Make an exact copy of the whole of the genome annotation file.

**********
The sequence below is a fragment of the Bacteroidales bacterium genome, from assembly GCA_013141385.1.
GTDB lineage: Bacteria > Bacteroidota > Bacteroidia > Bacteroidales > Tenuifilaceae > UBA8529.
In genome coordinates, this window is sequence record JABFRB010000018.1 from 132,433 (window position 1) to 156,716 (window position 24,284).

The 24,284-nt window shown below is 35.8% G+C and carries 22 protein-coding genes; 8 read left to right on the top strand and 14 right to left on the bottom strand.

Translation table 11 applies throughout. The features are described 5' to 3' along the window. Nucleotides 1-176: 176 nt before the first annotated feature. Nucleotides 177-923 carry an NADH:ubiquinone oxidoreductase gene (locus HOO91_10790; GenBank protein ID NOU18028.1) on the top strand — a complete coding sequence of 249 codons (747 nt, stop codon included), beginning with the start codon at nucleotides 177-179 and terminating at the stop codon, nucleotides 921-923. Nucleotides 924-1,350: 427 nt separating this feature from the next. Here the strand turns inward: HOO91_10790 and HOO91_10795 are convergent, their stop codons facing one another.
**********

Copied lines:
The sequence below is a fragment of the Bacteroidales bacterium genome, from assembly GCA_013141385.1.
GTDB lineage: Bacteria > Bacteroidota > Bacteroidia > Bacteroidales > Tenuifilaceae > UBA8529.
In genome coordinates, this window is sequence record JABFRB010000018.1 from 132,433 (window position 1) to 156,716 (window position 24,284).

The 24,284-nt window shown below is 35.8% G+C and carries 22 protein-coding genes; 8 read left to right on the top strand and 14 right to left on the bottom strand.

Translation table 11 applies throughout. The features are described 5' to 3' along the window. Nucleotides 1-176: 176 nt before the first annotated feature. Nucleotides 177-923 carry an NADH:ubiquinone oxidoreductase gene (locus HOO91_10790; GenBank protein ID NOU18028.1) on the top strand — a complete coding sequence of 249 codons (747 nt, stop codon included), beginning with the start codon at nucleotides 177-179 and terminating at the stop codon, nucleotides 921-923. Nucleotides 924-1,350: 427 nt separating this feature from the next. Here the strand turns inward: HOO91_10790 and HOO91_10795 are convergent, their stop codons facing one another.